Music producer and convicted murderer Phil Spector died of natural causes on Saturday at the age of 80, according to a statement released by the California Department of Corrections and Rehabilitation.
An official cause of death will be determined by the medical examiner for San Joaquin County.
Spector was sentenced to 19 years to life in prison in 2009 for the 2003 fatal shooting of actress Lana Clarkson. The actress was found slumped over in a chair at Spector’s California mansion with a gunshot wound through the roof of her mouth.
Spector, who was originally from Bronx, New York, produced recordings by stars including The Beatles, Ike and Tina Turner, Cher and the Ramones.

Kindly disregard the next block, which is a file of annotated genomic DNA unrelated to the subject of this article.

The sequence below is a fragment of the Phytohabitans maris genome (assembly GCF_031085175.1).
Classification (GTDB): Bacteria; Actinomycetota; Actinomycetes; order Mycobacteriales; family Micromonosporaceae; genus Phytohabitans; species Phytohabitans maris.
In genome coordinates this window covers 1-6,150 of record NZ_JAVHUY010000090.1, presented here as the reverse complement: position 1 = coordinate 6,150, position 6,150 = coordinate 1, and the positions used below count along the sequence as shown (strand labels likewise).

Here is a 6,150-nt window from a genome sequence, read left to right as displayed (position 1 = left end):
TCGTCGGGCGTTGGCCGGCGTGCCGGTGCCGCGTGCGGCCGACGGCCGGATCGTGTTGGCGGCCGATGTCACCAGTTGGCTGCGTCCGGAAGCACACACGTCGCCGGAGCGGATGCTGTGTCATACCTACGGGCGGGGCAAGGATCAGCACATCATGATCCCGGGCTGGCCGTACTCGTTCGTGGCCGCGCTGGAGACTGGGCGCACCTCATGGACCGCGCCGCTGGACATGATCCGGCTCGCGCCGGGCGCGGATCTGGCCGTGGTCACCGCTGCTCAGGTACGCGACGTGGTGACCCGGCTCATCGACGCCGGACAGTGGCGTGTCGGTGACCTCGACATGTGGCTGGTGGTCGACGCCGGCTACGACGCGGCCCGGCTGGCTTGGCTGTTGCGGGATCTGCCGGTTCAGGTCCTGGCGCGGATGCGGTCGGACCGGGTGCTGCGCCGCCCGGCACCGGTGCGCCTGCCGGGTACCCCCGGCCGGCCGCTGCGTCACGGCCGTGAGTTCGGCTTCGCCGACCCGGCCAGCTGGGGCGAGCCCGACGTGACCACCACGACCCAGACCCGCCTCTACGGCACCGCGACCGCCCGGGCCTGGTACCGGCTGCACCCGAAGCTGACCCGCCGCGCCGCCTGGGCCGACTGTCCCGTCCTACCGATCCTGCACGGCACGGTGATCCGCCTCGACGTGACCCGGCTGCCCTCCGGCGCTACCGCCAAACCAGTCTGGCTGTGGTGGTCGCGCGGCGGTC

Creator of a production style that became known as the “Wall of Sound,” the influential producer formed the Teddy Bears and recorded the group’s only hit, “To Know Him is to Love Him,” while he was still in high school.
Spector’s approach to record production — the layering of instrumental tracks and percussion that underpinned a string of hits on his Philles label — was a major influence on popular music in the 1960s.
He won a Grammy Award for Album of the Year as a producer of “The Concert for Bangladesh.”
He was also inducted into the Rock & Roll Hall of Fame and the Songwriters’ Hall of Fame.
In February 2003, Clarkson was found dead in his home.
The actress starred in the 1985 B-movie “Barbarian Queen” and appeared in other films, including “Deathstalker,” “Blind Date,” “Scarface,” “Fast Times at Ridgemont High” and “Amazon Women on the Moon.”
She was working as a hostess at Hollywood’s House of Blues at the time of her death.